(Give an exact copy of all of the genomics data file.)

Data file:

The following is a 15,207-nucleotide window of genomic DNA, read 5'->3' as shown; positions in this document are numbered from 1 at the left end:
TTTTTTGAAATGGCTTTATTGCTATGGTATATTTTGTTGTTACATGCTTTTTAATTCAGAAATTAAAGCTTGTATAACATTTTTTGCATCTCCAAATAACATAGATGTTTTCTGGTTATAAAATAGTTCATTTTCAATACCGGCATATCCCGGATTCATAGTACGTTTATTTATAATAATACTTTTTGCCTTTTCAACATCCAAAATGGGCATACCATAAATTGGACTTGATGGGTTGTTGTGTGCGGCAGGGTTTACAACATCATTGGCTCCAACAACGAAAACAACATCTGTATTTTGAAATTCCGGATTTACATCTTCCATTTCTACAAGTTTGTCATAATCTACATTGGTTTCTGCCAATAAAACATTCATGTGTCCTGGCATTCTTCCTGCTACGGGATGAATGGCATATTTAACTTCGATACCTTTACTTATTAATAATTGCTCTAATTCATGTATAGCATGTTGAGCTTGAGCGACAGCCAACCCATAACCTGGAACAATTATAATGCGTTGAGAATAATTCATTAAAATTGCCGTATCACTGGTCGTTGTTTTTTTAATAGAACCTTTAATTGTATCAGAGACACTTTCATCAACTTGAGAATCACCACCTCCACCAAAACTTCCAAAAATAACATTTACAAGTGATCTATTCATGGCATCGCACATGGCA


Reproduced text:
The following is a 15,207-nucleotide window of genomic DNA, read 5'->3' as shown; positions in this document are numbered from 1 at the left end:
TTTTTTGAAATGGCTTTATTGCTATGGTATATTTTGTTGTTACATGCTTTTTAATTCAGAAATTAAAGCTTGTATAACATTTTTTGCATCTCCAAATAACATAGATGTTTTCTGGTTATAAAATAGTTCATTTTCAATACCGGCATATCCCGGATTCATAGTACGTTTATTTATAATAATACTTTTTGCCTTTTCAACATCCAAAATGGGCATACCATAAATTGGACTTGATGGGTTGTTGTGTGCGGCAGGGTTTACAACATCATTGGCTCCAACAACGAAAACAACATCTGTATTTTGAAATTCCGGATTTACATCTTCCATTTCTACAAGTTTGTCATAATCTACATTGGTTTCTGCCAATAAAACATTCATGTGTCCTGGCATTCTTCCTGCTACGGGATGAATGGCATATTTAACTTCGATACCTTTACTTATTAATAATTGCTCTAATTCATGTATAGCATGTTGAGCTTGAGCGACAGCCAACCCATAACCTGGAACAATTATAATGCGTTGAGAATAATTCATTAAAATTGCCGTATCACTGGTCGTTGTTTTTTTAATAGAACCTTTAATTGTATCAGAGACACTTTCATCAACTTGAGAATCACCACCTCCACCAAAACTTCCAAAAATAACATTTACAAGTGATCTATTCATGGCATCGCACATGGCA